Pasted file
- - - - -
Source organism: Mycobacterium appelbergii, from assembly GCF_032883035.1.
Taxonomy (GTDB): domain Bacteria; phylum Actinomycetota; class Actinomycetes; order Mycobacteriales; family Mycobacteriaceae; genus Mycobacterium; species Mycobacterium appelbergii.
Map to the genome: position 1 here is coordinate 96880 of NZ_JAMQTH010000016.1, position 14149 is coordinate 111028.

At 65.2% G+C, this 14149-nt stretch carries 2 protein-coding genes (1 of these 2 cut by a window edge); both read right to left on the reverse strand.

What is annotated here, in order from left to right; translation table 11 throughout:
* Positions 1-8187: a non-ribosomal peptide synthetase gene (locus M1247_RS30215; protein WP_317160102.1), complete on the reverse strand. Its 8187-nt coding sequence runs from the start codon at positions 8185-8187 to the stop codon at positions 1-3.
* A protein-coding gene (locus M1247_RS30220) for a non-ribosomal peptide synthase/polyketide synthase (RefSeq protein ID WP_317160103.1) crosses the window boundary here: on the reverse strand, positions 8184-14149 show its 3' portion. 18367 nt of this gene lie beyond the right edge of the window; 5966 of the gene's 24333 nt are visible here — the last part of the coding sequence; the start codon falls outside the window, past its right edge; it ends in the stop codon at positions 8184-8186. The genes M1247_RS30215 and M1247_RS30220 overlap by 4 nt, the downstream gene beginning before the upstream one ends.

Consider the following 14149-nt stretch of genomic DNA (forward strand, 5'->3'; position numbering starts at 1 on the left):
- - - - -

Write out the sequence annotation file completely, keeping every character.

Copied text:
Source organism: Mycobacterium appelbergii, from assembly GCF_032883035.1.
Taxonomy (GTDB): domain Bacteria; phylum Actinomycetota; class Actinomycetes; order Mycobacteriales; family Mycobacteriaceae; genus Mycobacterium; species Mycobacterium appelbergii.
Map to the genome: position 1 here is coordinate 96880 of NZ_JAMQTH010000016.1, position 14149 is coordinate 111028.

At 65.2% G+C, this 14149-nt stretch carries 2 protein-coding genes (1 of these 2 cut by a window edge); both read right to left on the reverse strand.

What is annotated here, in order from left to right; translation table 11 throughout:
* Positions 1-8187: a non-ribosomal peptide synthetase gene (locus M1247_RS30215; protein WP_317160102.1), complete on the reverse strand. Its 8187-nt coding sequence runs from the start codon at positions 8185-8187 to the stop codon at positions 1-3.
* A protein-coding gene (locus M1247_RS30220) for a non-ribosomal peptide synthase/polyketide synthase (RefSeq protein ID WP_317160103.1) crosses the window boundary here: on the reverse strand, positions 8184-14149 show its 3' portion. 18367 nt of this gene lie beyond the right edge of the window; 5966 of the gene's 24333 nt are visible here — the last part of the coding sequence; the start codon falls outside the window, past its right edge; it ends in the stop codon at positions 8184-8186. The genes M1247_RS30215 and M1247_RS30220 overlap by 4 nt, the downstream gene beginning before the upstream one ends.

Consider the following 14149-nt stretch of genomic DNA (forward strand, 5'->3'; position numbering starts at 1 on the left):